Nottingham City airport

Nottingham City airport   (was called Tollerton)

Airport owner:

The 227 acre Airport was purchased in December 2006 from Nottingham City Council
by a consortium called Nottingham City Airport plc.
The aerodrome is equipped for private aviation, business aviation and flight
instruction.   It only does general aviation.
The runway is only 1050 metres long.

Contact Nottingham City Airport

Truman Aviation Ltd.

Nottingham City Airport,


Notts.     NG12 4GA

Telephone: 0115 981 5050

Fax: 0115 981 1444                     E-mail: 

Airport website:

Multimap of     NG12 4GA

Nottingham City Airport (EGBN), Tollerton, Notts is situated 3.5 miles south
east (SE) of Nottingham City Centre, and signposted on the A52 at Trent Bridge
and on the A606.   The main entrance is also signed at Tollerton Lane leading to
the reception at the Control Tower.

Wikipedia on Nottingham City Airport   Wikipedia article


Recent news:

Application submitted to Rushcliffe Borough Council.   April 2008.



04 March 2008     (Nottingham Evening News)

The city council has sold land to Nottingham City Airport – a deal that lets
bosses there move forward on plans for a £30m business park and runway extension.

Changes could see bigger planes use the site – but owners insist it will not
mean more noise for neighbours.

Bosses at the airport, near Tollerton, bought 113 acres of land from the council
at a cost of £700,000.

They paid the council an undisclosed amount for the freehold of its existing
site last year – and are now drawing up plans for a 300,000 sq ft business development.

The company hopes to reopen one runway, which runs north to south, and extend
the 1,000m east-west runway by 500m.

Planning applications will be submitted to Rushcliffe Borough Council.

Brian Wells, a director of Truman Aviation, insists the extension of the runway
will not lead to greater disturbance.

Most planes use the east-west runway and some make a turn after take-off over
Gamston and Edwalton.

Mr Wells said by allowing planes to begin their take-off further west, they would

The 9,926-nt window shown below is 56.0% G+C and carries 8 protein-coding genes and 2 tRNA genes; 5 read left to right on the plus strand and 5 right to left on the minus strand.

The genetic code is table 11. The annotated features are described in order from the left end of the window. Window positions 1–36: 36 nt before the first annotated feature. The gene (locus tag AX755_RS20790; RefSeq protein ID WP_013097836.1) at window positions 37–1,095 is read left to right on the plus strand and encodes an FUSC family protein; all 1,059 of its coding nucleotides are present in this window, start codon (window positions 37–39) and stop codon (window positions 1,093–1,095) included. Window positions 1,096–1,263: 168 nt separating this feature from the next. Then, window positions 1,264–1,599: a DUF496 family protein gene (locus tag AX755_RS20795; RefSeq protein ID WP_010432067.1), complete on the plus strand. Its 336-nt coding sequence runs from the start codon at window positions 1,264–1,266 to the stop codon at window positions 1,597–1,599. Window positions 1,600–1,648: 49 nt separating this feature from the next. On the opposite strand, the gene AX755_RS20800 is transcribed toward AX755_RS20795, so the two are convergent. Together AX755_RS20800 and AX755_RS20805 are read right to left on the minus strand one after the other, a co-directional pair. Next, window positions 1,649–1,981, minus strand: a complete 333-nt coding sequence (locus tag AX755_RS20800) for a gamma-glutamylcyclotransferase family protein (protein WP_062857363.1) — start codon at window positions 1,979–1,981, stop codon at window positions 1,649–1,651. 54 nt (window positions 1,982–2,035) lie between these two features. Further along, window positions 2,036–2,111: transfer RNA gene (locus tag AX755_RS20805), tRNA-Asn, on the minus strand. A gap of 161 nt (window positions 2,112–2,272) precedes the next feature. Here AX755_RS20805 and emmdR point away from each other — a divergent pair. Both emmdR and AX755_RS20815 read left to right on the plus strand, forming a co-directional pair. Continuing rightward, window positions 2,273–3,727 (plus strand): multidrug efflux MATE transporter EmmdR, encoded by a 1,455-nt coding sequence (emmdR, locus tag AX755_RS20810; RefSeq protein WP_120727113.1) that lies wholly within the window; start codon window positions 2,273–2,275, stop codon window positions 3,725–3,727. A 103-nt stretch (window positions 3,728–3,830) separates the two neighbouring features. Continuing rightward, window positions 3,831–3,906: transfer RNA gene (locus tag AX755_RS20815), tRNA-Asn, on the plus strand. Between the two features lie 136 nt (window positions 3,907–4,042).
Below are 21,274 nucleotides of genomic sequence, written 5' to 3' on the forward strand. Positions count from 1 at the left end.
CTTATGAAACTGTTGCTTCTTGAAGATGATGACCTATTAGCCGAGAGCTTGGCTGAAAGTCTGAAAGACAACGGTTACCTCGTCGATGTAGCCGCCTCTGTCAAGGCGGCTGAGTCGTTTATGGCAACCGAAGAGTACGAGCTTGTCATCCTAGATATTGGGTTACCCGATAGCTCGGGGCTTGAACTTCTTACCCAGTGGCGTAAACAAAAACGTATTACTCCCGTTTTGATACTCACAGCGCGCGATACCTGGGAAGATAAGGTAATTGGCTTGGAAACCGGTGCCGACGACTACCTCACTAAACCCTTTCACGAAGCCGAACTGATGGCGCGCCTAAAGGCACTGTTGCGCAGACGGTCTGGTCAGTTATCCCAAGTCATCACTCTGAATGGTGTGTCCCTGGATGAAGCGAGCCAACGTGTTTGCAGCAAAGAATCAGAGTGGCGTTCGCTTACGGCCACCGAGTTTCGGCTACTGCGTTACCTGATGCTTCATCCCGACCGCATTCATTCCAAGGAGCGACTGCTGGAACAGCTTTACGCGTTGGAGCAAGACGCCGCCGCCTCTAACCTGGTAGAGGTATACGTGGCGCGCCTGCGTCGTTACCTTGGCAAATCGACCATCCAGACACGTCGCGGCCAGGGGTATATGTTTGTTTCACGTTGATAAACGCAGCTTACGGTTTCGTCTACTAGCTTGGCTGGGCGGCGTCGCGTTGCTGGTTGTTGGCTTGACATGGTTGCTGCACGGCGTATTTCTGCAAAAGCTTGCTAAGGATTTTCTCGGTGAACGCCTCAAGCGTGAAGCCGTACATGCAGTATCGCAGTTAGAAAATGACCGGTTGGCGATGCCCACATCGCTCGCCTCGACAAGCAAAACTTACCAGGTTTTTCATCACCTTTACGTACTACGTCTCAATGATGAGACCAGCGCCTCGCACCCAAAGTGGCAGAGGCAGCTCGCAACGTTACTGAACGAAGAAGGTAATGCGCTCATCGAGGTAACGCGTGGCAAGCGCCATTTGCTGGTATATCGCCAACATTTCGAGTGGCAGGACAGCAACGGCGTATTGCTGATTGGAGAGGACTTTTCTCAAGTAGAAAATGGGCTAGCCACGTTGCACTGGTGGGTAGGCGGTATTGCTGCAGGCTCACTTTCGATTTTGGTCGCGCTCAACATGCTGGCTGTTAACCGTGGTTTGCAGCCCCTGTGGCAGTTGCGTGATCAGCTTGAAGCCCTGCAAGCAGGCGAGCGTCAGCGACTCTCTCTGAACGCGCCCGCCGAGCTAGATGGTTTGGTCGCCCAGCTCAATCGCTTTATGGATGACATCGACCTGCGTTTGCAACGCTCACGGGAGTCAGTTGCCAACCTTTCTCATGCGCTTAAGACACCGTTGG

not encroach above the built-up area.

However, Mr Wells said the longer runway would allow some larger aircraft to
land at Nottingham – and there are plans to accommodate some planes flying in
from Europe.

Mr Wells said: “We are mainly a training and sporting aerodrome but [the extension]
will allow other aircraft to come in.”

He said the frequency would be about “one a week” and the propeller planes, which
seat four to six people, are “not noisy”.

Mr Wells said he was speaking to local people about the plans.

He said: “We will not allow the environmental impact of the airfield to be any
greater than it is now, provided planning permission allows it.

“It means making alterations to the runway.

“Everything is very positive.”

Mr Wells claimed local people were supportive because they see the airport as
a buffer to potential housing development.

Building homes at Gamston Gateway could affect the operation of the airport.

Mr Wells owns land at other sites in Rushcliffe that have been highlighted as
sites for potential housing development.

The deal with the city council involves the sale of part of Peasehill Farm and
all of Aerodrome Farm.

This is only part of the city’s holding in the area.

The council has ensured it will get a 75% share of the profits if this land is
subsequently sold for housing development. A similar clause was inserted into
the previous sale.

The city council has received a rent on the land from farmers amounting to £5,732.68
per year.